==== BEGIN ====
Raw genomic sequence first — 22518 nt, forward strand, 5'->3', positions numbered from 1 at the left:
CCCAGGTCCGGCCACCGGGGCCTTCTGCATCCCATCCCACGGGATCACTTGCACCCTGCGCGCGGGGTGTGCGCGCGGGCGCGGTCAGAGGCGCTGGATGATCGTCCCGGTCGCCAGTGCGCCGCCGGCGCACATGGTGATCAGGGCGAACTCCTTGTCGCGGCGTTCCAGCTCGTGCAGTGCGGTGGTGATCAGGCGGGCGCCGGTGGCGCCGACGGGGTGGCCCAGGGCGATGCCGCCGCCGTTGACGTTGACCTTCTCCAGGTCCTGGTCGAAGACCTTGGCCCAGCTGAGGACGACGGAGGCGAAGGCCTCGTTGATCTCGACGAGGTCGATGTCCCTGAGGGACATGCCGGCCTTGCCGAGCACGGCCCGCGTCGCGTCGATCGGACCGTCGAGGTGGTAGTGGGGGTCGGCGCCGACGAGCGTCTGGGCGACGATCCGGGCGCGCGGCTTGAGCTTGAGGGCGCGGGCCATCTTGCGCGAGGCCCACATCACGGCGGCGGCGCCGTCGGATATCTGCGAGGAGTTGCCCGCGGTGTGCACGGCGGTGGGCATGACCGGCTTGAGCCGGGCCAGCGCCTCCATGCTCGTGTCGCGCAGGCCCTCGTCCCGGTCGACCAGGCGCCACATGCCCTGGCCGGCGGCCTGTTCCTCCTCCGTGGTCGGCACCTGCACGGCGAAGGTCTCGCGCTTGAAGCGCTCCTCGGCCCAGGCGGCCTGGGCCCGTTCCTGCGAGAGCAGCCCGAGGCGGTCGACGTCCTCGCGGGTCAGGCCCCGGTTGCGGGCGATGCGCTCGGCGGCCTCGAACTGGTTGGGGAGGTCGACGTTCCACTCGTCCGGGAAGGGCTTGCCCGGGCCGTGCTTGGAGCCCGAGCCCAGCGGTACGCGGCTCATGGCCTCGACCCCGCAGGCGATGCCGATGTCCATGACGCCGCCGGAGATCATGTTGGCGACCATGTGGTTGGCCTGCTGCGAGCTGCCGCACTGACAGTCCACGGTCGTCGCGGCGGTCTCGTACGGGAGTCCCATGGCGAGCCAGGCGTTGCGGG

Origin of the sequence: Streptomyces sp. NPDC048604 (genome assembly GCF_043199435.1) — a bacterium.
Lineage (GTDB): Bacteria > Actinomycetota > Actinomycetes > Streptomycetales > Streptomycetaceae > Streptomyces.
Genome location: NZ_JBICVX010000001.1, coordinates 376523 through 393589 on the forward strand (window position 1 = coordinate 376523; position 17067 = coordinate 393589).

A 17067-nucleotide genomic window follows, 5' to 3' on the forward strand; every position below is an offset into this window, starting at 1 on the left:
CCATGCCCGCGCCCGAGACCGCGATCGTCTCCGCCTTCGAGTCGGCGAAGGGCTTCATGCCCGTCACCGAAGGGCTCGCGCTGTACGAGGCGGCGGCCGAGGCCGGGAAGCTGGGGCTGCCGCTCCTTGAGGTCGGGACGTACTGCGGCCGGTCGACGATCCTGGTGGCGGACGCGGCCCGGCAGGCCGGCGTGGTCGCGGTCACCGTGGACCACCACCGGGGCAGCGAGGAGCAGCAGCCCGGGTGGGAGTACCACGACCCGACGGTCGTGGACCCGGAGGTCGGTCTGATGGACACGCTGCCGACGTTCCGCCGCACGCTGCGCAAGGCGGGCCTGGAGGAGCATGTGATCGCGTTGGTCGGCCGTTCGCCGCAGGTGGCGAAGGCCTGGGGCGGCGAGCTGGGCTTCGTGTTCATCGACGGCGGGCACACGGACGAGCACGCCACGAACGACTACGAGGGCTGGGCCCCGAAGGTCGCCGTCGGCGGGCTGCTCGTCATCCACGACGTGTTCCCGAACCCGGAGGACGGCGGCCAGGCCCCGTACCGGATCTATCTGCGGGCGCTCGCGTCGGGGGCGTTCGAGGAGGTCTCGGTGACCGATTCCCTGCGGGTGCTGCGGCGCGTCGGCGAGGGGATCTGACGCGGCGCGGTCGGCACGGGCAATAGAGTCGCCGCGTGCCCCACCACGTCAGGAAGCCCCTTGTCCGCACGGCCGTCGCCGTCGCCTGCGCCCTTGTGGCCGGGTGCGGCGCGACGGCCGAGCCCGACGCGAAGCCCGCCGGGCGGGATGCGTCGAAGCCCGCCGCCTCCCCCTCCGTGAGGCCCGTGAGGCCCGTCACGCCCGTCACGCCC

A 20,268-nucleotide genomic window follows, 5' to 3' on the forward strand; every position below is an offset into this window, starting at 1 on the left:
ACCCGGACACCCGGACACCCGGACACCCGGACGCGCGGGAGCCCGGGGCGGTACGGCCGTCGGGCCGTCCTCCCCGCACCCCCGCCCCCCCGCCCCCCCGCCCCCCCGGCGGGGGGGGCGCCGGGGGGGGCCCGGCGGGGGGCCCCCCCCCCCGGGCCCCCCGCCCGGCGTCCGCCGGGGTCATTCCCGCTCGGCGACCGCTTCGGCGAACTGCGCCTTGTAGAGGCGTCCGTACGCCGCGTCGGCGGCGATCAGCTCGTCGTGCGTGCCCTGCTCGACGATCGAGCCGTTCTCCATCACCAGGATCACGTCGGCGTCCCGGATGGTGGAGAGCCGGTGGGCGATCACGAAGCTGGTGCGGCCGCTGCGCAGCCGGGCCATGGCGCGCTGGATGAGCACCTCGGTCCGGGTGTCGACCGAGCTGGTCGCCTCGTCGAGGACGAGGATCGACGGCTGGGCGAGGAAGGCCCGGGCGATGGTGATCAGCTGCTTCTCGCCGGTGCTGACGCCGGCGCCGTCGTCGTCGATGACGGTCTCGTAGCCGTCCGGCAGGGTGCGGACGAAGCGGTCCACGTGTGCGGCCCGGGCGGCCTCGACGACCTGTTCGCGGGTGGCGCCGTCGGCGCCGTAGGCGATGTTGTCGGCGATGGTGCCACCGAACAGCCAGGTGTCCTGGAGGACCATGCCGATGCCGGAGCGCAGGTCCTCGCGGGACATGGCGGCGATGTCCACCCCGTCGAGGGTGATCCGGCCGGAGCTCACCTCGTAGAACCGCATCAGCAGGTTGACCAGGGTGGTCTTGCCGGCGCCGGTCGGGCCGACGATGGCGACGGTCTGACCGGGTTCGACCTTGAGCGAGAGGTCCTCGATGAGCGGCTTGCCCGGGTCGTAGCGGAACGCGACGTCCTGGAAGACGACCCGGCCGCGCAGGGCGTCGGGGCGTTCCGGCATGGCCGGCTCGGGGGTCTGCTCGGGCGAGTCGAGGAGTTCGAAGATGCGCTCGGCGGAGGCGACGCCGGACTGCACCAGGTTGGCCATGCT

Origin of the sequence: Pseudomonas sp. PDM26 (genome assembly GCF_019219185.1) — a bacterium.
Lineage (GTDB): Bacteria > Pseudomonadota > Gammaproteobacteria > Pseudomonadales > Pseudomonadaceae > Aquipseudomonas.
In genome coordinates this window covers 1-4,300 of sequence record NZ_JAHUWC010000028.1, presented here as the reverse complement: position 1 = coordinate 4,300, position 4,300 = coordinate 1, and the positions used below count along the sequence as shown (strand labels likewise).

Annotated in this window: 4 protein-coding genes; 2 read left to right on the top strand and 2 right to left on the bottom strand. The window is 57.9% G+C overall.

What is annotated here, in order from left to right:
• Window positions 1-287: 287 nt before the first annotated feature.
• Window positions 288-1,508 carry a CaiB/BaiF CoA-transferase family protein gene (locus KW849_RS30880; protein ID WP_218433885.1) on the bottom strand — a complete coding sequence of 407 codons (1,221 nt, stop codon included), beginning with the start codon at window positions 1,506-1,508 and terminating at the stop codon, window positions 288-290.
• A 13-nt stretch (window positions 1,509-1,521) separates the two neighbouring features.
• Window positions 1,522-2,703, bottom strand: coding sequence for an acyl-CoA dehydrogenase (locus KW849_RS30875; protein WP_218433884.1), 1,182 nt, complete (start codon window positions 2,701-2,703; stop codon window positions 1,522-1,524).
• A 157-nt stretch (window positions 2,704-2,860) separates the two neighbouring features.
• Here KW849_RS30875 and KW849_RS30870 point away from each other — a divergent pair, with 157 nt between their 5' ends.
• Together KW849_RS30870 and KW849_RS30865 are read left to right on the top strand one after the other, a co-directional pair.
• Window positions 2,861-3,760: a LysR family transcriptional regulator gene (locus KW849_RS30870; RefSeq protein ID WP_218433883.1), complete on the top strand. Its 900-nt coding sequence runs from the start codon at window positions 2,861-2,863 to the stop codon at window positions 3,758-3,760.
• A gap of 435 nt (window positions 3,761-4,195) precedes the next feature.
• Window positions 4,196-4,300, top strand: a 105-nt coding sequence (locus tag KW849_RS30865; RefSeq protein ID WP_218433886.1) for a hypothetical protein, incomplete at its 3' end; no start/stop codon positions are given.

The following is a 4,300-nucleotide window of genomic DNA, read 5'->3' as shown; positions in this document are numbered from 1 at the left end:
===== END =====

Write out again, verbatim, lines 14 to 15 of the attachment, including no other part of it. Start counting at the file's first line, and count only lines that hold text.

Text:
What is annotated here, in order from left to right:
• Window positions 1-287: 287 nt before the first annotated feature.